For TSTY to survive now, it needs to have cakes that are addictively good. So good that when people see one on the shelf of the grocery store, their mouth waters and they compulsively reach out and put it in their cart. I don't believe Tastykakes evoke this response.
Several of TSTY's management have left the company or have been fired. David Marberger, the former CFO, began working for TSTY in 2003 and left to work for Godiva Chocolates in 2008. Ironically, Joe Carboy, the former plant manager of both TSTY's old and new bakery, and a 25 year veteran of Tasty Baking, got let go sometime in mid to late 2010 because of continual problems with the machines and now also works for Godiva Chocolates. MikeyZman, a regular poster for the TSTY Yahoo message board, said that Marberger saw the writing on the wall and left before things got bad. MikeyZman worked for Tasty Baking for 23 years before leaving seven years ago. He says right now there is a shortage of cream filled cakes from TSTY because the machines have trouble making them, and this is confirmed by tastysd. This is part of the machinery incompetence that led to Carboy leaving the company.
Right now, it's do or die for TSTY. The banks are giving it this one reprieve until June 2011, and that's it. TSTY will either have to show considerable improvement by then in revenues and EBITDA, or it restructures its debt or finds a buyer. If none of these events happen, the banks will force TSTY into bankruptcy. Unfortunately for TSTY, fortunately for me, I believe this is the likely scenario.
The banks are not messing around, and have no sympathy for the company and its iconic history, they are only thinking about what's the best financial decision for them. From reading this SEC filing, you can see that the banks are ready to put TSTY out of its misery and not let them dig themselves a deeper hole.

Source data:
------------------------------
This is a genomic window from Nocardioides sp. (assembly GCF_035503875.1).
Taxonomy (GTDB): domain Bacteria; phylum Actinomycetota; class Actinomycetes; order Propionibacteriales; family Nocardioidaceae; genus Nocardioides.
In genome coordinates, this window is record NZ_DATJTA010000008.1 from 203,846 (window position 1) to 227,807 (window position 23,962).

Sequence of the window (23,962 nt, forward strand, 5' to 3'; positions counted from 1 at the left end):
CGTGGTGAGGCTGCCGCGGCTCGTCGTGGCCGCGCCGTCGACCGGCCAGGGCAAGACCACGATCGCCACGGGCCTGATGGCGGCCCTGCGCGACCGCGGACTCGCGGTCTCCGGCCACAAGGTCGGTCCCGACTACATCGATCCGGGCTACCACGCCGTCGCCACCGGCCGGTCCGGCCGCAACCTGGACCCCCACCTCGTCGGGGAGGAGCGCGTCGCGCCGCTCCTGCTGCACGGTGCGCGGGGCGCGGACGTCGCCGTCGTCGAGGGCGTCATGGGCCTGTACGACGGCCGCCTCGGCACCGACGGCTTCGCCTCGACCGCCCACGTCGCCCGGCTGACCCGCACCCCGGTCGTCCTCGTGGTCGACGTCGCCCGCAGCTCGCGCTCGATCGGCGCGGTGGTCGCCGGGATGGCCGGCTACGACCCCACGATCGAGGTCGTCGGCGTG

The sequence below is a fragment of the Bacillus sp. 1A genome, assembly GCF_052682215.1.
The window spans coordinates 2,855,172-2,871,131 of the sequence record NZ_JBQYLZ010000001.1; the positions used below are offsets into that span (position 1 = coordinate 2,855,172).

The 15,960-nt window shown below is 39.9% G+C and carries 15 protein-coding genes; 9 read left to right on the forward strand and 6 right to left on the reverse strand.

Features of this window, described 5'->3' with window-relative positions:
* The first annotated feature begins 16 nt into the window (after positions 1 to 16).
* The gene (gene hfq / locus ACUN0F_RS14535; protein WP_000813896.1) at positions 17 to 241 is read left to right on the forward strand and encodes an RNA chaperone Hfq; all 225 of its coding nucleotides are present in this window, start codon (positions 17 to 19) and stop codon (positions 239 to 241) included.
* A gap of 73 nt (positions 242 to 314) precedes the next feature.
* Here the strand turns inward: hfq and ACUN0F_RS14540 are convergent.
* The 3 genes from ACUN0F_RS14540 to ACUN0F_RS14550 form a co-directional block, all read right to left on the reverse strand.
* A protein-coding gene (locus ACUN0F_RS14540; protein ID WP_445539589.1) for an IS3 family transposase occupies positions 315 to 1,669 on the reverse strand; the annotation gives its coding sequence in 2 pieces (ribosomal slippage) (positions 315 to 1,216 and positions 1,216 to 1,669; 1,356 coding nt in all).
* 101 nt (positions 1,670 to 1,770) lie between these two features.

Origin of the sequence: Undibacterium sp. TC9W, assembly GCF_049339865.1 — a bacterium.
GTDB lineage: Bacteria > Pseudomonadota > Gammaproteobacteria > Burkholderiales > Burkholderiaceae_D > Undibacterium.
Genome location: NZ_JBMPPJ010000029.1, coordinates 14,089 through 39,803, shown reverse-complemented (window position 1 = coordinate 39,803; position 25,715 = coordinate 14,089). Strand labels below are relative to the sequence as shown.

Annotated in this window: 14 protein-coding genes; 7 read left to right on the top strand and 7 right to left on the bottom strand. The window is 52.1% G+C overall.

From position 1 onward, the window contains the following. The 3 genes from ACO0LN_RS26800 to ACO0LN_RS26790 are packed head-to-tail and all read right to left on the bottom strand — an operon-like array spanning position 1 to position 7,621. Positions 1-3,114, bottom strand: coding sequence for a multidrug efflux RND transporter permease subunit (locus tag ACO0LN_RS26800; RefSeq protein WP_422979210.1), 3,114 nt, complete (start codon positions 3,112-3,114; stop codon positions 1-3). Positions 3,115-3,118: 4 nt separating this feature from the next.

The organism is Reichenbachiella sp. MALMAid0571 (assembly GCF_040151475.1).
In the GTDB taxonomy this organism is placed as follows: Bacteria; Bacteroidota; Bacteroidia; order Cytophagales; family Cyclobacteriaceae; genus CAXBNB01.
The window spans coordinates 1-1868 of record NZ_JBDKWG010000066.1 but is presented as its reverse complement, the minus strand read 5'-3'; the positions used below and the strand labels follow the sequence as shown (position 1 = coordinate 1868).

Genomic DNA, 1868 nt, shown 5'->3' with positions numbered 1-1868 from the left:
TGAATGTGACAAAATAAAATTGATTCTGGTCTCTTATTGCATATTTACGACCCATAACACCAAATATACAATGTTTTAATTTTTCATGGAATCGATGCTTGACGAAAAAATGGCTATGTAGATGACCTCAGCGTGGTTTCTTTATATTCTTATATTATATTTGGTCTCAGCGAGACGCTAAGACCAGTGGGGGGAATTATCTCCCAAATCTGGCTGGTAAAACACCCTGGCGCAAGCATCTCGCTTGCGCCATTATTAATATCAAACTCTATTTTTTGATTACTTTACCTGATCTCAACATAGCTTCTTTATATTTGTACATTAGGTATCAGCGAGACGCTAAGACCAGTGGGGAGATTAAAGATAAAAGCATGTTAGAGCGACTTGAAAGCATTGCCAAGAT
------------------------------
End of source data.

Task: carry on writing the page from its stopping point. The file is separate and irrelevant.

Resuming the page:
To value TSTY, it's important to calculate the risks of each of these events happening, evaluate what the stock price would be based on those events, and get the average.
Lets start with the best case scenario for TSTY: My thesis is wrong and TSTY just needed a little more time to get everything running smoothly with the new factory and have all it's ducks in a row. It's somehow able to reach all of the banks' performance requirement covenants by the June deadline which you can find at that same SEC link here.
If this feat is accomplished and those high demands are met, then TSTY is back to profitability and blue skies are ahead. As these covenant requirements are very high, I'd give it a 3% chance for this outcome. The stock should rise to about $5 in this scenario.
The second outcome is if TSTY fulfills a little bit to most of the performance covenants, shows some hope, and can either pay off its debt owed so far or successfully negotiates with the banks for more reprieves. The stock will go to anywhere from $2.1 - $4.3 dollars, average $3.2. There's an 11% chance for this outcome.